Dental fear and previous dental experience play a significant role in dental practice. Dental fear and anxiety are not uncommon among children and adolescents and present a challenge for dentists [5, 6]. Children’s dental anxiety has been recognized as a factor associated with behavior management problems [6] and as the most important factor in whether children will require general anesthesia during dental treatment [7]. Previous dental experience has also been reported to be related to children’s negative behavior at the dental clinic [8].

The relationship between previous dental experience and ORHQoL has been minimally investigated in the literature. A few studies have investigated the relationship between patterns of dental visits and OHRQoL [9, 10]. A study of Brazilian adults reported that compared with subjects who visit the dentist regularly, those who did not reported poor OHRQoL [9]. Studies on dental fear and OHRQoL are also limited, and the mechanism behind the relationship is unclear. A low to moderate correlation was found between dental anxiety/fear and OHRQoL in subjects aged 16 years and older [11]. A study that investigated dental fear in 11- to 14-year-olds in relation to OHRQoL suggested that dental fear negatively influenced children’s OHRQoL. In addition, the study found that the association between the social well-being and emotional well-being domains of the OHRQoL and dental fear was modified by orthodontic treatment [12]. Regarding caries experience, the relationship between caries and OHRQoL remains controversial. Some studies have reported a significant association between caries and poor OHRQoL [13], while others have reported no association [14].

Few studies have investigated the association between previous dental experience and the OHRQoL of pre-adolescent children and the possible impairment effect of dental fear. Thus, the main aim of this study was to investigate the factors associated with OHRQoL among children aged 11 to 14 years, with a focus on past dental history, experience and fear.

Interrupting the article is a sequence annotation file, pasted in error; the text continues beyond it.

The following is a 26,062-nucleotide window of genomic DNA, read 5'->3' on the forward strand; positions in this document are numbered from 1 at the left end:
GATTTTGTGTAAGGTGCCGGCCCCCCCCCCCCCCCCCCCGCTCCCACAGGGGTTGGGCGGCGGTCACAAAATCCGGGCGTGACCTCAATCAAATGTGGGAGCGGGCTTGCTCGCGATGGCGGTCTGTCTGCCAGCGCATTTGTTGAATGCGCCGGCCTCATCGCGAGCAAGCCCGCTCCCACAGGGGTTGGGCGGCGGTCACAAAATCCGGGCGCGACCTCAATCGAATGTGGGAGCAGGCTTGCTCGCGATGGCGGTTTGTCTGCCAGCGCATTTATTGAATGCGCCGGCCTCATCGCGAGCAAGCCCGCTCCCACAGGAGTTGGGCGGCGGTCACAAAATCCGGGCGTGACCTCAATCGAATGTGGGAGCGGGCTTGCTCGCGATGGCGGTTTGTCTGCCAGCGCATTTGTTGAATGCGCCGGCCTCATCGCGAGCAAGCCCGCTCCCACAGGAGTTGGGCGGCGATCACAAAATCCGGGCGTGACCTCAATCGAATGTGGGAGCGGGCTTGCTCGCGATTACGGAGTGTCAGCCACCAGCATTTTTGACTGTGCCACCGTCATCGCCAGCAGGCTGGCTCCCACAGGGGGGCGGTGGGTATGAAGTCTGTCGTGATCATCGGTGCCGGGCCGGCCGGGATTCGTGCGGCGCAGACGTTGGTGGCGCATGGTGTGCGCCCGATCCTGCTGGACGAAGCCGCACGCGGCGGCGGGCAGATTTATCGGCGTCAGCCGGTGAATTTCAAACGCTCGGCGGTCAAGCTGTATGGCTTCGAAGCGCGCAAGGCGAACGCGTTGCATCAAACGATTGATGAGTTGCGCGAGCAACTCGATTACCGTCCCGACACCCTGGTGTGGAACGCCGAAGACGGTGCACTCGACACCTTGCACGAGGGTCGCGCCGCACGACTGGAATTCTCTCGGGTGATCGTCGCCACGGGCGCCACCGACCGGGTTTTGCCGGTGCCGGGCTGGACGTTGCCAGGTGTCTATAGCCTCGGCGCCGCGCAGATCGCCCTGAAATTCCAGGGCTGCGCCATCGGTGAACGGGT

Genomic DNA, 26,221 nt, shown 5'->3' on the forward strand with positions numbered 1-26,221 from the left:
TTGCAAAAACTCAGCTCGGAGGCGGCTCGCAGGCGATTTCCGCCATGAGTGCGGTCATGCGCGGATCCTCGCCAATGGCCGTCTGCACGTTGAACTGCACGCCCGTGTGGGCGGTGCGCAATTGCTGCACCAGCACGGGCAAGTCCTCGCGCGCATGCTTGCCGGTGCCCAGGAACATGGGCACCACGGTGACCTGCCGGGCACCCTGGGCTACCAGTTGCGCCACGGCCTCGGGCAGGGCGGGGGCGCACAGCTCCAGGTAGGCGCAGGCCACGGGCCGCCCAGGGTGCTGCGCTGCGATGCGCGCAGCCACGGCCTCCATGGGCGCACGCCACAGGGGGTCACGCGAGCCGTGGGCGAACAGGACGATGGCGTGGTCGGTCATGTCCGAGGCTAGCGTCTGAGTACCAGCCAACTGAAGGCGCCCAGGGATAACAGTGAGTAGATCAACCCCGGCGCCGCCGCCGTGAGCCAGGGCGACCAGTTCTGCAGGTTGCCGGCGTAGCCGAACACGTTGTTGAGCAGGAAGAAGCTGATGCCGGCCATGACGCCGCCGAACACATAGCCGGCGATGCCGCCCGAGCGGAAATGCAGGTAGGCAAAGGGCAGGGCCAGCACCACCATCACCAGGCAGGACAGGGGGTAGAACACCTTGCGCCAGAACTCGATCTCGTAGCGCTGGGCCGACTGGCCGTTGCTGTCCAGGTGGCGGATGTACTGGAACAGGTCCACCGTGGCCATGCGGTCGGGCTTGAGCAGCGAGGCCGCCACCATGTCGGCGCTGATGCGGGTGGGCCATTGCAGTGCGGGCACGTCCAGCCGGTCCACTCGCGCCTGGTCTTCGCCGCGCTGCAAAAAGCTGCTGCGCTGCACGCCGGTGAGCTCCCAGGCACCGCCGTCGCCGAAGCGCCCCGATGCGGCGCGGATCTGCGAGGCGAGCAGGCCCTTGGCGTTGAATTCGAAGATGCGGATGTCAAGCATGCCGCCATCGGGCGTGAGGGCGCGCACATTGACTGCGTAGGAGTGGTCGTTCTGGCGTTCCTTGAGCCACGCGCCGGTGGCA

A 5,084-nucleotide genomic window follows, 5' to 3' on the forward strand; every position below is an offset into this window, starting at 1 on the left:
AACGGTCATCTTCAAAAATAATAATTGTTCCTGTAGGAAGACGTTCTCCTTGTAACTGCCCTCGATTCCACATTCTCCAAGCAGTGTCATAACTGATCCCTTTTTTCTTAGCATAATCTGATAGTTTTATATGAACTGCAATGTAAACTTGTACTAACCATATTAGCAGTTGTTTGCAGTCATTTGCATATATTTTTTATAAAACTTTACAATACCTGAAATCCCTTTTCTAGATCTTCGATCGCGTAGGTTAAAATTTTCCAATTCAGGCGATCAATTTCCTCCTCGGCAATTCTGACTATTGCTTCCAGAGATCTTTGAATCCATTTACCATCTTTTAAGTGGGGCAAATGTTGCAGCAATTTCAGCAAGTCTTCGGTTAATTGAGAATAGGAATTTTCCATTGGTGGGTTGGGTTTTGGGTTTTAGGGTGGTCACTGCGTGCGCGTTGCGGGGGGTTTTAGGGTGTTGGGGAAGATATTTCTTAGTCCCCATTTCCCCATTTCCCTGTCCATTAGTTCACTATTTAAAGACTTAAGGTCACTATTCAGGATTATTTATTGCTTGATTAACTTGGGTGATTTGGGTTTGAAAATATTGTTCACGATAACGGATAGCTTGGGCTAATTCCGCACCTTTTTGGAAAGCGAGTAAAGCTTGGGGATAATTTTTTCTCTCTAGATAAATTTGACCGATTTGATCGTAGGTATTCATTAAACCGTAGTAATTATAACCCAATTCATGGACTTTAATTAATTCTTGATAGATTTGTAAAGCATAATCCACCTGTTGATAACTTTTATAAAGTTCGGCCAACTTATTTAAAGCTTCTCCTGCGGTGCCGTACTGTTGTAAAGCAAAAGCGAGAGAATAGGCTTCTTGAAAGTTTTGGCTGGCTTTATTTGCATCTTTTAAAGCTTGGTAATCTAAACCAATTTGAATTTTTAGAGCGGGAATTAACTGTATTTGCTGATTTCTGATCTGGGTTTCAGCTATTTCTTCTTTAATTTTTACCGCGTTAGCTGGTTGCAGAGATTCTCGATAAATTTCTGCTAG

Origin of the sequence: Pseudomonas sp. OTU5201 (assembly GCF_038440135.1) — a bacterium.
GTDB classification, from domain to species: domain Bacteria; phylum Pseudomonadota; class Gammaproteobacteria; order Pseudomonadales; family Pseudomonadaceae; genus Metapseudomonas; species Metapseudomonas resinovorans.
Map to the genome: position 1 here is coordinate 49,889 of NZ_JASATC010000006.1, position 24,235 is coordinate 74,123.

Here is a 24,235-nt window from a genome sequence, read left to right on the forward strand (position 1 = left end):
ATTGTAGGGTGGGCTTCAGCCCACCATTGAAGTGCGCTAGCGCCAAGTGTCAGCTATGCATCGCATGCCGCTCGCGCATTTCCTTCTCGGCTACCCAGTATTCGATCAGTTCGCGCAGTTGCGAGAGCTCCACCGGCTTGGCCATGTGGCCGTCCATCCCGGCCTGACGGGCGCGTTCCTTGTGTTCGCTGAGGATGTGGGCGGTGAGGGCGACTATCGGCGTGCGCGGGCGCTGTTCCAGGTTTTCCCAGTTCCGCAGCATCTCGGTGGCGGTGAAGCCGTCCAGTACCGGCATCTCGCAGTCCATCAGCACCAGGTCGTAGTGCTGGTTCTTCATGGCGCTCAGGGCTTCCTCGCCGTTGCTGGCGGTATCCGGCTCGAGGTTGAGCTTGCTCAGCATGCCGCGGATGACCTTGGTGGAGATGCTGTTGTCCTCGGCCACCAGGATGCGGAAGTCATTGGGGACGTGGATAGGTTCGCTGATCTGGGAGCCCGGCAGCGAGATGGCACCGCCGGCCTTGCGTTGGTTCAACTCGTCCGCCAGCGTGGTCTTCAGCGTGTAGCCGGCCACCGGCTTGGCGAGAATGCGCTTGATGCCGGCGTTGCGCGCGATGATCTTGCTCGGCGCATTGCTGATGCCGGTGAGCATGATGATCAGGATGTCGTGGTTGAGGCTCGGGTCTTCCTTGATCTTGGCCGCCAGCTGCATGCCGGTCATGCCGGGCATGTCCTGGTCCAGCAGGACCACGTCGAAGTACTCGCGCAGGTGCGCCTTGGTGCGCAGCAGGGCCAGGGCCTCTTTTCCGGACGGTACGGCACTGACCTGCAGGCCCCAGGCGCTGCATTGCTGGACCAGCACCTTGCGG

Methods

Study design & sampling

This cross-sectional analytical study was undertaken between September 2013 and May 2014 in the city of Jeddah, Saudi Arabia. Using a linear regression model and conservatively assuming a small effect size (0.02) with 18 predictors that have been reported in the literature to be associated with OHRQoL, a significance level of 0.05 and a power of 0.9, the estimated sample size was 1,273 children. The sample size was increased to 1,500 to account for non-responders.

A multistage stratified random sampling technique was used to select the population from children enrolled in middle schools in the city. According to the Ministry of Education, a total of 109,710 children (59,460 male and 50,250 female) were registered in 431 middle schools. The schools were randomly selected from the city’s school list, which was stratified according to gender (male or female), funding source (public or private) and district (North, East, South or West). A total of 16 middle schools were selected. In each school, one class from each grade (7th to 9th grades) was randomly selected for inclusion in the study. Students aged 11 to 14 years old in the selected classrooms were included in the study. The response rate was approximately 87%. Ethical approval was obtained from the Research Ethics Committee, Faculty of Dentistry, King Abdulaziz University. Permission to conduct the study was also obtained from the Ministry of Education and the schools’ principals.

Questionnaires